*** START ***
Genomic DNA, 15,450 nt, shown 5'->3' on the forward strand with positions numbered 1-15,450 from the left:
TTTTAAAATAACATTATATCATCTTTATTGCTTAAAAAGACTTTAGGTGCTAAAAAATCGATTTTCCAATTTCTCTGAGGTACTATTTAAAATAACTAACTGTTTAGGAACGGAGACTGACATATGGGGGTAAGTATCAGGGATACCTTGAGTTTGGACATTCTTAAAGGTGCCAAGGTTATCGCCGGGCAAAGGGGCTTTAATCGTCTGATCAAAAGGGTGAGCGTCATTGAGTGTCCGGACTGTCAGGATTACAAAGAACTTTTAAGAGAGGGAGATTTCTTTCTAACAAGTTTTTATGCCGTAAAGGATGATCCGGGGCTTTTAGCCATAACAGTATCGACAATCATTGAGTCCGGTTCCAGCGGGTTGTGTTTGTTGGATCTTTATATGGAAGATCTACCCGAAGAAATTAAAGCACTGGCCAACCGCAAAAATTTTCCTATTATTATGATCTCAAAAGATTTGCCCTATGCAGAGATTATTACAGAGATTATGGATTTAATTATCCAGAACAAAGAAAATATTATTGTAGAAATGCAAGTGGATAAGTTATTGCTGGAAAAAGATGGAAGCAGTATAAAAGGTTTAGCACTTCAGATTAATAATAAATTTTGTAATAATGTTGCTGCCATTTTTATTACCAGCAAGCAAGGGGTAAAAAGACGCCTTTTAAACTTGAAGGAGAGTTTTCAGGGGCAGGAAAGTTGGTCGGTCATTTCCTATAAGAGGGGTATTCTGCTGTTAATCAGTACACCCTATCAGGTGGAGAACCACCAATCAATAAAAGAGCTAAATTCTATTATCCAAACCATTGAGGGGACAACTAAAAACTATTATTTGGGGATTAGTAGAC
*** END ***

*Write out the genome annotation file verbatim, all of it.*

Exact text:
Genomic DNA, 15,450 nt, shown 5'->3' on the forward strand with positions numbered 1-15,450 from the left:
TTTTAAAATAACATTATATCATCTTTATTGCTTAAAAAGACTTTAGGTGCTAAAAAATCGATTTTCCAATTTCTCTGAGGTACTATTTAAAATAACTAACTGTTTAGGAACGGAGACTGACATATGGGGGTAAGTATCAGGGATACCTTGAGTTTGGACATTCTTAAAGGTGCCAAGGTTATCGCCGGGCAAAGGGGCTTTAATCGTCTGATCAAAAGGGTGAGCGTCATTGAGTGTCCGGACTGTCAGGATTACAAAGAACTTTTAAGAGAGGGAGATTTCTTTCTAACAAGTTTTTATGCCGTAAAGGATGATCCGGGGCTTTTAGCCATAACAGTATCGACAATCATTGAGTCCGGTTCCAGCGGGTTGTGTTTGTTGGATCTTTATATGGAAGATCTACCCGAAGAAATTAAAGCACTGGCCAACCGCAAAAATTTTCCTATTATTATGATCTCAAAAGATTTGCCCTATGCAGAGATTATTACAGAGATTATGGATTTAATTATCCAGAACAAAGAAAATATTATTGTAGAAATGCAAGTGGATAAGTTATTGCTGGAAAAAGATGGAAGCAGTATAAAAGGTTTAGCACTTCAGATTAATAATAAATTTTGTAATAATGTTGCTGCCATTTTTATTACCAGCAAGCAAGGGGTAAAAAGACGCCTTTTAAACTTGAAGGAGAGTTTTCAGGGGCAGGAAAGTTGGTCGGTCATTTCCTATAAGAGGGGTATTCTGCTGTTAATCAGTACACCCTATCAGGTGGAGAACCACCAATCAATAAAAGAGCTAAATTCTATTATCCAAACCATTGAGGGGACAACTAAAAACTATTATTTGGGGATTAGTAGAC